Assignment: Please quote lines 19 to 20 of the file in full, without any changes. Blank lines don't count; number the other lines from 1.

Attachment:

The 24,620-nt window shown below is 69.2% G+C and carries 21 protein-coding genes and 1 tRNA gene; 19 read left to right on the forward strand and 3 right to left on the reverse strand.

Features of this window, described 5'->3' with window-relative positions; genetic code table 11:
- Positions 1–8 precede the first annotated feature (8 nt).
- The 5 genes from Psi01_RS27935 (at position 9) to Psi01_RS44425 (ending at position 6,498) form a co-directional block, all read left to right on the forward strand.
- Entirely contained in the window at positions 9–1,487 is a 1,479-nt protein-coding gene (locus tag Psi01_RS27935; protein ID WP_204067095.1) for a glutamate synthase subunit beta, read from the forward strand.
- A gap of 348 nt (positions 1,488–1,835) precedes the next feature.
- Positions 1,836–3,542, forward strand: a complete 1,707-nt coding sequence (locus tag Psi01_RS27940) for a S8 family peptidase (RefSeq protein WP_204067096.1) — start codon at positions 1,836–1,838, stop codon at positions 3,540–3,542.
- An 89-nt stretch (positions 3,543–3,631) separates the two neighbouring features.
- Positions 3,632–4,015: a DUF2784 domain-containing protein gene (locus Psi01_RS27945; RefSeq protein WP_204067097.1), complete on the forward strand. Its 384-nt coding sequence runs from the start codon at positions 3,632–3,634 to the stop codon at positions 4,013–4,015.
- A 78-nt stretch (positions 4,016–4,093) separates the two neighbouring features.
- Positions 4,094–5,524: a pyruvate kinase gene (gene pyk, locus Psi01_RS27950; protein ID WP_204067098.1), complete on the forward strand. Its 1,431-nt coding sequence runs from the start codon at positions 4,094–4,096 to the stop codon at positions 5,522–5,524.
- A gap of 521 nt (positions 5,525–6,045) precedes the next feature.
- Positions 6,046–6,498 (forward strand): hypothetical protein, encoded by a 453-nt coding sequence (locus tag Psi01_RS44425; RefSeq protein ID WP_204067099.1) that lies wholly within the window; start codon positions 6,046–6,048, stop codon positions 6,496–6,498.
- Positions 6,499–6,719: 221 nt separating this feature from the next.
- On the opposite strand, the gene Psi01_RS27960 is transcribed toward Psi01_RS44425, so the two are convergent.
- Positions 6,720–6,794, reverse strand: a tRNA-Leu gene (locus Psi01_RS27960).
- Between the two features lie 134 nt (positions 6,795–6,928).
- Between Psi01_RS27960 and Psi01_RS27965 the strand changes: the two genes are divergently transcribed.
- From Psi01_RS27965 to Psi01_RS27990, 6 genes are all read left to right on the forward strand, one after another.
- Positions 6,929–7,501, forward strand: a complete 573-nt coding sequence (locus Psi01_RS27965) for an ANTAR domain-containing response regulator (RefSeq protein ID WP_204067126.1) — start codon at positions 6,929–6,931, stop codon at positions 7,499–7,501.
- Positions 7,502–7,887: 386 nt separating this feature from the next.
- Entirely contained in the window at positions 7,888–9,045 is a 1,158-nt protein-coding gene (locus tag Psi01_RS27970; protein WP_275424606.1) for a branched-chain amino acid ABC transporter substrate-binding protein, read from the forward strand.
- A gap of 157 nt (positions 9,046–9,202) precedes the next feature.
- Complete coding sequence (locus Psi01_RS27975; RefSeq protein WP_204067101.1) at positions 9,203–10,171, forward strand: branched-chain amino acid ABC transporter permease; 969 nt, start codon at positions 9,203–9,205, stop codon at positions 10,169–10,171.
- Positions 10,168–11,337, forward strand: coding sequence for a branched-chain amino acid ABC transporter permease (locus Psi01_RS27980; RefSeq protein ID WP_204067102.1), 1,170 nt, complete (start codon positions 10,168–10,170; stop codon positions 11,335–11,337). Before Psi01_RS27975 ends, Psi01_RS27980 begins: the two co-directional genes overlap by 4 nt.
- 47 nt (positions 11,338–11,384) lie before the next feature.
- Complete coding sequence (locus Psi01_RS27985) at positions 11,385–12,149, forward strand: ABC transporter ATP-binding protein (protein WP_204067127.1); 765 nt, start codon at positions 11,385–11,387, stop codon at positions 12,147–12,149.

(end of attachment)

- From Psi01_RS27965 to Psi01_RS27990, 6 genes are all read left to right on the forward strand, one after another.
- Positions 6,929–7,501, forward strand: a complete 573-nt coding sequence (locus Psi01_RS27965) for an ANTAR domain-containing response regulator (RefSeq protein ID WP_204067126.1) — start codon at positions 6,929–6,931, stop codon at positions 7,499–7,501.